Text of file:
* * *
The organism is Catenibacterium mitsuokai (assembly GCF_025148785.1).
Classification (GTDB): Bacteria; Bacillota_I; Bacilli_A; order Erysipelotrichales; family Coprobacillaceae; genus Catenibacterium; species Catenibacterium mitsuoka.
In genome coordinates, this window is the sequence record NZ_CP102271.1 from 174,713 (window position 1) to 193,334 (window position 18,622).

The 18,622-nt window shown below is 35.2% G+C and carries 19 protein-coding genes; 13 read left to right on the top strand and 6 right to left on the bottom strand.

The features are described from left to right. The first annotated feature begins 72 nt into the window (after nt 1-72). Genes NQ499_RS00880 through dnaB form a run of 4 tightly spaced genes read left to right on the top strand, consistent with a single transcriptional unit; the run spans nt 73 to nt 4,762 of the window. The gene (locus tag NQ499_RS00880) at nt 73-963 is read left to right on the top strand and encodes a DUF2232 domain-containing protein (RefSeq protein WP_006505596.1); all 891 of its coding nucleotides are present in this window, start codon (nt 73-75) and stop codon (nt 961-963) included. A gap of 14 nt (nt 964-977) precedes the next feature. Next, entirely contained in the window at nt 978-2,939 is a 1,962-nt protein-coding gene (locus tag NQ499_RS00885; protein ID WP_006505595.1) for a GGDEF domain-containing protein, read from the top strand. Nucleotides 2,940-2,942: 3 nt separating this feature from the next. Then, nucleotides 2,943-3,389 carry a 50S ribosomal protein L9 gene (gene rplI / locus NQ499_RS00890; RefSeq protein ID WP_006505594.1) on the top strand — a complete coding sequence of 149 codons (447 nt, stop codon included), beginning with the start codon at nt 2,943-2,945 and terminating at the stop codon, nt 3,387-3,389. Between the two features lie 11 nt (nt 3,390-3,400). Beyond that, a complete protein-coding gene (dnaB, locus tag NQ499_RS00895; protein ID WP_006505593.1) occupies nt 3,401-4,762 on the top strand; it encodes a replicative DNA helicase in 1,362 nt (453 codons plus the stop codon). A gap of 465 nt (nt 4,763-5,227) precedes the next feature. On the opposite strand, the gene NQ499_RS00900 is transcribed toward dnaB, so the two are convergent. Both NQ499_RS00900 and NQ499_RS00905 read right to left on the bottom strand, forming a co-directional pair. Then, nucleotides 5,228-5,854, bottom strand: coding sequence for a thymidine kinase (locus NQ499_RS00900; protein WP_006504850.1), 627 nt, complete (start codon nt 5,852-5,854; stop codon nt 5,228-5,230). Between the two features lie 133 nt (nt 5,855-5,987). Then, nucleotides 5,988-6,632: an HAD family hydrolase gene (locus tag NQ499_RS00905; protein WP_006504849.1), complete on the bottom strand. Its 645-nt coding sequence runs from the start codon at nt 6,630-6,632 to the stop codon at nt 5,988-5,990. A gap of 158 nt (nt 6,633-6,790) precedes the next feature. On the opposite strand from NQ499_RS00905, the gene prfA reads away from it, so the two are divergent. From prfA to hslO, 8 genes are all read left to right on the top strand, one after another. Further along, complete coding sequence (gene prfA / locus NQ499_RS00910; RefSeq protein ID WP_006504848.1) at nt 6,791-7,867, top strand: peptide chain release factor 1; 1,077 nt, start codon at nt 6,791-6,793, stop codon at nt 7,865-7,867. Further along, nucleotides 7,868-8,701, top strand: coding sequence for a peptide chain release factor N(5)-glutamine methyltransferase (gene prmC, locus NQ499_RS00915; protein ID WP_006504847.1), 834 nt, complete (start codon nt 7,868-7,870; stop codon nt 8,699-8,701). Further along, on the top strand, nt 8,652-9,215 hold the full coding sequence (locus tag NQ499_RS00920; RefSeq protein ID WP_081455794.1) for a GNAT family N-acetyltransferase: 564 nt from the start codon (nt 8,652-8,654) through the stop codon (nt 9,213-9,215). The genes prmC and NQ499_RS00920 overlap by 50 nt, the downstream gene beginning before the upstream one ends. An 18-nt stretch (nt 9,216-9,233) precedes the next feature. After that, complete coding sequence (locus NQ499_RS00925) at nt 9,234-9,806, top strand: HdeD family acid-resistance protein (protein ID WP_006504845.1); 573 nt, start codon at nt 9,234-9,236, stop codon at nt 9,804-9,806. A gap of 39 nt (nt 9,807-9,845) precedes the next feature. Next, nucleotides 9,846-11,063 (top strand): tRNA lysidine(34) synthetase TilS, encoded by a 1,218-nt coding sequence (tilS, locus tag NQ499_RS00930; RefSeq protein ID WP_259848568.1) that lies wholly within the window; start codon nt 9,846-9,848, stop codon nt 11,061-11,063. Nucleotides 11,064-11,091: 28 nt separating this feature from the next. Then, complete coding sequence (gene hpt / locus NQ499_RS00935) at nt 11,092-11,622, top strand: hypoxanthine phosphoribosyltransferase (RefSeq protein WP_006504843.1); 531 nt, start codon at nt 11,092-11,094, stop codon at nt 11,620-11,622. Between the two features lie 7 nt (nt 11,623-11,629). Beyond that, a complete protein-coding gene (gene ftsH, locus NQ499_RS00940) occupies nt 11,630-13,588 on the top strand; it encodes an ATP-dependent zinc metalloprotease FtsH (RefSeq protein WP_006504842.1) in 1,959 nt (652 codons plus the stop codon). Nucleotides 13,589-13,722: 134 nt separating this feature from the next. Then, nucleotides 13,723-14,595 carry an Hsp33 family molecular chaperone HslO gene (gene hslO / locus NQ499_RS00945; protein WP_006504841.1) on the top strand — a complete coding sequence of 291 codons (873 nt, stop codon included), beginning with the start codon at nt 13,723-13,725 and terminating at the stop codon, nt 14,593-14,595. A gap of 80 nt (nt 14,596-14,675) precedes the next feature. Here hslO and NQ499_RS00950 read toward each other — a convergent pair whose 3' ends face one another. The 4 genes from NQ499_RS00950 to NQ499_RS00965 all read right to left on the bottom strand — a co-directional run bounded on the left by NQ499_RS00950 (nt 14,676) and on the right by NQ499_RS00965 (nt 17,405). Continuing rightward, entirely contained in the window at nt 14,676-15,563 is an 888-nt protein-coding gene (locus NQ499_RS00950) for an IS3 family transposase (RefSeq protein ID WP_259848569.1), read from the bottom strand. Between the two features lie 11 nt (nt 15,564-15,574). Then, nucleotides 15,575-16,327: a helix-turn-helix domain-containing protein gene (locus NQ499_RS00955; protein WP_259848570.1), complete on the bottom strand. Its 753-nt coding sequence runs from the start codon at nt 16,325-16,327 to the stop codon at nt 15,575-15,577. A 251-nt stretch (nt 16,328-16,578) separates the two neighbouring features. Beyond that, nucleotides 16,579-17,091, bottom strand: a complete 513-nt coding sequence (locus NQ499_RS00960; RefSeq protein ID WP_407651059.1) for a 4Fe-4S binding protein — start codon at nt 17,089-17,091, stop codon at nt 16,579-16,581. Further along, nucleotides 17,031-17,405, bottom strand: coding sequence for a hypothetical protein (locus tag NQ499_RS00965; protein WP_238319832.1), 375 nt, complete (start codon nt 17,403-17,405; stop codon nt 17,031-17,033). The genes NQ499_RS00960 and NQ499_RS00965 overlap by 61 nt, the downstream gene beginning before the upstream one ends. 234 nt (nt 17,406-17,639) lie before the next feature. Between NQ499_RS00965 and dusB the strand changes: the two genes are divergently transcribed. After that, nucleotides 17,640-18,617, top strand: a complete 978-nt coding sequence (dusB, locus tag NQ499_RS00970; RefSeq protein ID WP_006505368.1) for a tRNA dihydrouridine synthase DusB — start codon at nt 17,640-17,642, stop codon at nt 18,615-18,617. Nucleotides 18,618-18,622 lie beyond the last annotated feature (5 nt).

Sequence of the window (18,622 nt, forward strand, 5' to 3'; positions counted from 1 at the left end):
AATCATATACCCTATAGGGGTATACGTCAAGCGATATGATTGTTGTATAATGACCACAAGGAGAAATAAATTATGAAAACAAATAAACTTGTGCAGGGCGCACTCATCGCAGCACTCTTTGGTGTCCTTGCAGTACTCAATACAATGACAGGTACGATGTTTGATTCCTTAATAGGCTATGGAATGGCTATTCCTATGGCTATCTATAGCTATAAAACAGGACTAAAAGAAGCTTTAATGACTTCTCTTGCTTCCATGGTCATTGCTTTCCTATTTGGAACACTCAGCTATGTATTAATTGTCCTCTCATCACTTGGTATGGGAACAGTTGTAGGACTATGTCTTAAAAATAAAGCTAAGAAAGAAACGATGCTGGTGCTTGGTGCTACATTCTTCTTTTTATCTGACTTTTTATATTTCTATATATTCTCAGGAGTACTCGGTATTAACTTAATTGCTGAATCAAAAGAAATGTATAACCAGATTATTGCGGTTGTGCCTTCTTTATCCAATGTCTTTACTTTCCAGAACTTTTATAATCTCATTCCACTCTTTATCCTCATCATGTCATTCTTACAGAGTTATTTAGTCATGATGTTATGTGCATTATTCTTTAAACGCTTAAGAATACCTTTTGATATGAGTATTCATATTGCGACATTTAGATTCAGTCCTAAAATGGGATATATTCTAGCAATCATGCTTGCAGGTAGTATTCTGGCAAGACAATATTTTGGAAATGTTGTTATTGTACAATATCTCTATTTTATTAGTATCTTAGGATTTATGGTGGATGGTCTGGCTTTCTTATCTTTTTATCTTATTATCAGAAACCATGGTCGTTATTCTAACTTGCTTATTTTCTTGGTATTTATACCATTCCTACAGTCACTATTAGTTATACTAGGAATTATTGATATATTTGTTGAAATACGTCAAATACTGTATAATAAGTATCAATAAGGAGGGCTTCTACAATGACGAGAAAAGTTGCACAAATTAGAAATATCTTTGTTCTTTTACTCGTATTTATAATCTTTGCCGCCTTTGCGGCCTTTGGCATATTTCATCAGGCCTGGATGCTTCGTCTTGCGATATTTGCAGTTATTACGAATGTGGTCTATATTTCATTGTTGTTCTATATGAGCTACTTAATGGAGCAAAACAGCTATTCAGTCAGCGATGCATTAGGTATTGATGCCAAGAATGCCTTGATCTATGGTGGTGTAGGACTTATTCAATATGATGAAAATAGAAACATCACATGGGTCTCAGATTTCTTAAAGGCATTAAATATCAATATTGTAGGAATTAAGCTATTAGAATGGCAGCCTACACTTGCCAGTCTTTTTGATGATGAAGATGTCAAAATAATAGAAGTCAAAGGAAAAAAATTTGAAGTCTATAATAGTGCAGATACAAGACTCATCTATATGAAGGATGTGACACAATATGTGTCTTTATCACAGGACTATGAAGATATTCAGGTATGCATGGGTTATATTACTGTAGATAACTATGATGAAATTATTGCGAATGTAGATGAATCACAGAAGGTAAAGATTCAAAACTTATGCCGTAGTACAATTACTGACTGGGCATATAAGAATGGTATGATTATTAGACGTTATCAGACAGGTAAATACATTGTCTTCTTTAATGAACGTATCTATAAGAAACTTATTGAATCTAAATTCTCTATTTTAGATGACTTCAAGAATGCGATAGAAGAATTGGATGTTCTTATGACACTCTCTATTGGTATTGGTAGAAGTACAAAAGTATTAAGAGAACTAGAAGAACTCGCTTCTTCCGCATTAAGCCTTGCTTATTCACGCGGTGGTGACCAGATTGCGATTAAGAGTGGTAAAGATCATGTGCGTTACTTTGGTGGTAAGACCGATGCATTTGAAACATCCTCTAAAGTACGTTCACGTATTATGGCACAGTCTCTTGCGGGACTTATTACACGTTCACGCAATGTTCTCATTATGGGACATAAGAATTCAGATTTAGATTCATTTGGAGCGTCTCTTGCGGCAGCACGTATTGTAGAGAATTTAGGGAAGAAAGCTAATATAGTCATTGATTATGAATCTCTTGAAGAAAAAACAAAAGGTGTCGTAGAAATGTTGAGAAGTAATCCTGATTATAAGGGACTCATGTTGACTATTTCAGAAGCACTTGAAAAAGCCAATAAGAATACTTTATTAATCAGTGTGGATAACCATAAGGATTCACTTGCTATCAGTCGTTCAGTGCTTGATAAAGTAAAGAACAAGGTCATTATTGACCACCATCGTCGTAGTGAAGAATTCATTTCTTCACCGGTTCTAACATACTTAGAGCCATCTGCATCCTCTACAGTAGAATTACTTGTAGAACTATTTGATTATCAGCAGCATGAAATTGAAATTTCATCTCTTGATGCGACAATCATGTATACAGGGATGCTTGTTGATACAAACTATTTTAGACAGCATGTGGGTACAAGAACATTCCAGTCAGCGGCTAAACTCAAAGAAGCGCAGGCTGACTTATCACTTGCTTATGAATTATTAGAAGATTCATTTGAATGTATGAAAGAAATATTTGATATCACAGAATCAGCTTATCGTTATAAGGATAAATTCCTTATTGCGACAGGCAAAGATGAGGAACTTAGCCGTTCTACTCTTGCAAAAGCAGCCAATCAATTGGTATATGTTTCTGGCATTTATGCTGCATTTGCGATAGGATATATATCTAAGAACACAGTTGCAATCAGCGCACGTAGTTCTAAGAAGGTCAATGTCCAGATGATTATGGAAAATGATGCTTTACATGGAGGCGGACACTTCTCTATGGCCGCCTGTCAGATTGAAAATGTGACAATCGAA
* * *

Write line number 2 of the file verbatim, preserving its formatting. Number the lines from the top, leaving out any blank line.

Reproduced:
Classification (GTDB): Bacteria; Bacillota_I; Bacilli_A; order Erysipelotrichales; family Coprobacillaceae; genus Catenibacterium; species Catenibacterium mitsuoka.